Involved in the 1981 assassination of Egyptian President Anouar al-Sadat, he was imprisoned for three years and then moved to Saudi Arabia and Pakistan in the mid-1980s, where he treated jihadists fighting the Soviets and met bin Laden .
Long at the head of the Egyptian Islamic Jihad (JIE), he did not join Al-Qaeda until the end of the 1990s.
The United States put him on their “black list” for having supported the attacks against the United States embassies in Kenya and Tanzania in August 1998. He was also sentenced to death in absentia in Egypt for numerous attacks, including that of Luxor in 1997 (62 dead, including 58 foreign tourists). /p>
In 2002 and then in 2007, he was announced dead, but reappeared. He became bin Laden's right-hand man and was also his doctor. He “is not interested in fighting in the mountains. He thinks more on the international level”, said of him Hamid Mir, biographer of bin Laden, quoted by the think tank Counter-Extremism Project (CEP).
With him, in fact, “Al-Qaeda has become increasingly decentralized, with authority resting mainly in the hands of the heads of its subsidiaries,” adds the CEP, which nevertheless attributes to it a leading role in the reorganization of many jihadist groups.
Since 2011, he has lived holed up between Pakistan and Afghanistan, limiting his appearances to videos of monotonous preaching. Whether he is responsible for its decline or whether he succeeded in cushioning it, he leaves at the very least an organization at the antipodes of the jihadist international at war against the United States, of which bin Laden dreamed.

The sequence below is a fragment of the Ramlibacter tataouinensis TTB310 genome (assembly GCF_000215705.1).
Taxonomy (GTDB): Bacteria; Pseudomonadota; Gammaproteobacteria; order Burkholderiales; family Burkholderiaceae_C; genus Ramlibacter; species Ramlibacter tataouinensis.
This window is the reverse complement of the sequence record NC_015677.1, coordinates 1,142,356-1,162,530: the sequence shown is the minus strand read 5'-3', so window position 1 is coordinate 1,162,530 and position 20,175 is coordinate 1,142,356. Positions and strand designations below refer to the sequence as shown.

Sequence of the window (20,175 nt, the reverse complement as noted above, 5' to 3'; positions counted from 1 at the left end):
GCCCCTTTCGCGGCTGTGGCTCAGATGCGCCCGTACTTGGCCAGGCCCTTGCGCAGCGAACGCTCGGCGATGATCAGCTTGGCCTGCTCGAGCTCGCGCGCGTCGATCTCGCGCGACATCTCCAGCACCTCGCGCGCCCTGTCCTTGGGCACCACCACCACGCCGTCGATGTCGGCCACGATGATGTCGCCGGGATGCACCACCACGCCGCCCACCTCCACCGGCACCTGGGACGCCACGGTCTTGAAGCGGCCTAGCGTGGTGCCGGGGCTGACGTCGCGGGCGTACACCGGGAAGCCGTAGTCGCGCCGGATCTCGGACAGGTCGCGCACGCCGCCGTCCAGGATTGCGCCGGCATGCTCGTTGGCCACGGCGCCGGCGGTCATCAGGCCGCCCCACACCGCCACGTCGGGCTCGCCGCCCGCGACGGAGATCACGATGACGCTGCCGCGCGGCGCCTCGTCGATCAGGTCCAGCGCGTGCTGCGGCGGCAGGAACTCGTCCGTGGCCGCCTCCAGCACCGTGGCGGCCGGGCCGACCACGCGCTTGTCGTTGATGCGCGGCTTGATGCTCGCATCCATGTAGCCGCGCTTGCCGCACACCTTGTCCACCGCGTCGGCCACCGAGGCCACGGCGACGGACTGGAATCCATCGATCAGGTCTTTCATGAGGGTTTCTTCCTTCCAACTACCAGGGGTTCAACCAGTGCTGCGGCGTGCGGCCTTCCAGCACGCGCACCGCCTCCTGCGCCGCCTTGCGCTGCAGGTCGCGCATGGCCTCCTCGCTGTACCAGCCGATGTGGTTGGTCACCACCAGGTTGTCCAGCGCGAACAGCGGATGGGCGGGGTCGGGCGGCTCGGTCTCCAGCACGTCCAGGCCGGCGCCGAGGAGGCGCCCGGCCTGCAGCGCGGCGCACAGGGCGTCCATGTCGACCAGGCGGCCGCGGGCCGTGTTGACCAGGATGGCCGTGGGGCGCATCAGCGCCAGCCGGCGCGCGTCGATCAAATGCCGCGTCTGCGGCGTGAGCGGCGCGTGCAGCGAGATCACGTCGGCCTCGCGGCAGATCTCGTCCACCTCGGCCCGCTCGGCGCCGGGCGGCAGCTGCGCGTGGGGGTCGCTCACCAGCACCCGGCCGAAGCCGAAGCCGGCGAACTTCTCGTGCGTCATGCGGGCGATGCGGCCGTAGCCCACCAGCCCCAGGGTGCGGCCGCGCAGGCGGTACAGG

What's next? Saif al-Adel, ex-lieutenant-colonel of the Egyptian Special Forces and figure of the old guard of Al-Qaeda, is often cited to take over the reins. Unless a younger generation were to emerge.
In any case, the nebula will still have to impose itself vis-à-vis its great rival, the Islamic State group, with which it clashes, ideologically and militarily, on multiple grounds of predation.
According to the latest UN assessment, the international context is nevertheless “favorable to Al-Qaeda, which intends once again to be recognized as the spearhead of the global jihad (…) and could eventually pose a greater threat”.